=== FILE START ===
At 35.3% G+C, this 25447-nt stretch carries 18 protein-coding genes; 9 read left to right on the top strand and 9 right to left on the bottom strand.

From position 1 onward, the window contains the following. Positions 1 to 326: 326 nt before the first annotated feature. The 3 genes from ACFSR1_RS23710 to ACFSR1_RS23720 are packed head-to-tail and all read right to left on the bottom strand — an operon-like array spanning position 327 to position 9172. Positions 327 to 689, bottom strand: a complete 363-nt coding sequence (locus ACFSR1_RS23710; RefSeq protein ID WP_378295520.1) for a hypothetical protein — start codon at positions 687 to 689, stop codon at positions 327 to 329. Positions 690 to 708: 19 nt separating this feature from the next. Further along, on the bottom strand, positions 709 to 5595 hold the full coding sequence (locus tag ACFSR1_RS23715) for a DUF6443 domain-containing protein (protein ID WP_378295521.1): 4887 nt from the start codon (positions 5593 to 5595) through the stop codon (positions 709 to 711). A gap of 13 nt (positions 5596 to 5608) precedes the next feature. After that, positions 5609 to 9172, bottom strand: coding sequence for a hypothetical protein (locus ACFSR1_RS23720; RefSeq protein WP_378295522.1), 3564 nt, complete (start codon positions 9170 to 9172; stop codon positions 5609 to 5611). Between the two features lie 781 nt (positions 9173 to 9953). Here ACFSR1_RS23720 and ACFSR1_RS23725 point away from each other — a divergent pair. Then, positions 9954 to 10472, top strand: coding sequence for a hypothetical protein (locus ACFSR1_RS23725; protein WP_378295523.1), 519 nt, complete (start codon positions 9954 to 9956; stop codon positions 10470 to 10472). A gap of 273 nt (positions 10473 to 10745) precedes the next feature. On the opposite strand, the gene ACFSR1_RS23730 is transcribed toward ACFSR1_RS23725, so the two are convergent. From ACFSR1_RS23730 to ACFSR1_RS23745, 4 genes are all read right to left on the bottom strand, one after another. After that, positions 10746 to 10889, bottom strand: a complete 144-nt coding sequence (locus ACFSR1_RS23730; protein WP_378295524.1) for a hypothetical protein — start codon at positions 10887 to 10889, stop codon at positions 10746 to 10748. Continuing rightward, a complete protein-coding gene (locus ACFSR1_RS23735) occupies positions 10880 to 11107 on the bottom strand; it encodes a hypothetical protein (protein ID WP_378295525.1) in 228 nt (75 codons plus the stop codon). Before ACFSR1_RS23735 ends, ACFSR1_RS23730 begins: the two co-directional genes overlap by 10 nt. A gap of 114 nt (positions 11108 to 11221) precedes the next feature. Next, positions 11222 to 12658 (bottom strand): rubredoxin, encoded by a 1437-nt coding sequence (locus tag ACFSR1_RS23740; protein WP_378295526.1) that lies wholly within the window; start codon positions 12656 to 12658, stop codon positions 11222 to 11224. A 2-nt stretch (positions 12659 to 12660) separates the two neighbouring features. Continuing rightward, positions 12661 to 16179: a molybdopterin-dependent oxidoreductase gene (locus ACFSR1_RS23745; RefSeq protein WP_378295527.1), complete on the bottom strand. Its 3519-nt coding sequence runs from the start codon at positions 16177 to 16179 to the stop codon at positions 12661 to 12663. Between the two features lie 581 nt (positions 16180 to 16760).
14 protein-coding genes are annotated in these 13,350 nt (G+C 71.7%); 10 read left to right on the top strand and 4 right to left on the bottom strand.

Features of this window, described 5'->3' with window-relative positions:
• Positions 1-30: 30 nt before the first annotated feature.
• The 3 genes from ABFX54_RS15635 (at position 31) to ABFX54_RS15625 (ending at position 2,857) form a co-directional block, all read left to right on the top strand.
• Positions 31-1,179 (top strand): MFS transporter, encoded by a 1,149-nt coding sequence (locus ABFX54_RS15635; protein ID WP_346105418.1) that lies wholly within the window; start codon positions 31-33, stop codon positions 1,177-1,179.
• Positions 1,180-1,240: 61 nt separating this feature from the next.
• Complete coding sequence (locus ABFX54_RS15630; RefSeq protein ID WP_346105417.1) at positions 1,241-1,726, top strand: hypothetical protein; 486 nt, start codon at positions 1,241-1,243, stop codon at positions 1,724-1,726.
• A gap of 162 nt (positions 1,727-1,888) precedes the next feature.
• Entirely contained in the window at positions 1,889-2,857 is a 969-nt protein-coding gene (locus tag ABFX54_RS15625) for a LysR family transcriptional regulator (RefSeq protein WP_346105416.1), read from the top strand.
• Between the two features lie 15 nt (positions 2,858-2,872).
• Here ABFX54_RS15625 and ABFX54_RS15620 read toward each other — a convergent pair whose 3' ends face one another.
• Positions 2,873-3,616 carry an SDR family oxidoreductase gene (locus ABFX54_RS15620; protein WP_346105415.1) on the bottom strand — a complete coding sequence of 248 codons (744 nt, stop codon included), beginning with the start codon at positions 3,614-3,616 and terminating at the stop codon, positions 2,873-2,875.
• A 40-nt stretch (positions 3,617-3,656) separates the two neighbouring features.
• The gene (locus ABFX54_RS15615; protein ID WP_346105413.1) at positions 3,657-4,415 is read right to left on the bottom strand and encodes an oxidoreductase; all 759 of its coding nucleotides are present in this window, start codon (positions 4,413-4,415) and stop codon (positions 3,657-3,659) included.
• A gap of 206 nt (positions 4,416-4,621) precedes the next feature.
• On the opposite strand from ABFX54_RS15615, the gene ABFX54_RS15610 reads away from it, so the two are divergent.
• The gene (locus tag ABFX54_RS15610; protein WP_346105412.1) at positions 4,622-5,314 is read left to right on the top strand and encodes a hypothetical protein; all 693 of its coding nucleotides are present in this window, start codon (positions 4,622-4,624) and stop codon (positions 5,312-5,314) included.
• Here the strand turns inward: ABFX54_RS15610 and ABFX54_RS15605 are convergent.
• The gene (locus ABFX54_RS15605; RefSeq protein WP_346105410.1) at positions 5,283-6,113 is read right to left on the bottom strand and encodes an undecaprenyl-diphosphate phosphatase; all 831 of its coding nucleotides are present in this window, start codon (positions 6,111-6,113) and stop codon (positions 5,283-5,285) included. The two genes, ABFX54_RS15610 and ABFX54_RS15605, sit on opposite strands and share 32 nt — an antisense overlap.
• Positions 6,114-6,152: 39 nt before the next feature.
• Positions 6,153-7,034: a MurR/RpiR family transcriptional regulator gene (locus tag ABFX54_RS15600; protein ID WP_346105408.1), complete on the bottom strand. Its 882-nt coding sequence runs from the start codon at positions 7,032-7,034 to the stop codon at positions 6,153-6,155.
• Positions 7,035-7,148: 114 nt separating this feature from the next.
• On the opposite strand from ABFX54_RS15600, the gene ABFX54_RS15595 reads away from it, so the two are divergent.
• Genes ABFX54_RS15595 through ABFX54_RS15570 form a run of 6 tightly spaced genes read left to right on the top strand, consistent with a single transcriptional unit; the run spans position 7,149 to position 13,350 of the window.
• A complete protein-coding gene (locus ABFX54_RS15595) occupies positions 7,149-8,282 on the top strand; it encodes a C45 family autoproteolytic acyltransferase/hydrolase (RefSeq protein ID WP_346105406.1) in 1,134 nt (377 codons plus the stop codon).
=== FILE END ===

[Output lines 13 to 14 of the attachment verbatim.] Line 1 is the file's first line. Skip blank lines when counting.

• Here ABFX54_RS15625 and ABFX54_RS15620 read toward each other — a convergent pair whose 3' ends face one another.
• Positions 2,873-3,616 carry an SDR family oxidoreductase gene (locus ABFX54_RS15620; protein WP_346105415.1) on the bottom strand — a complete coding sequence of 248 codons (744 nt, stop codon included), beginning with the start codon at positions 3,614-3,616 and terminating at the stop codon, positions 2,873-2,875.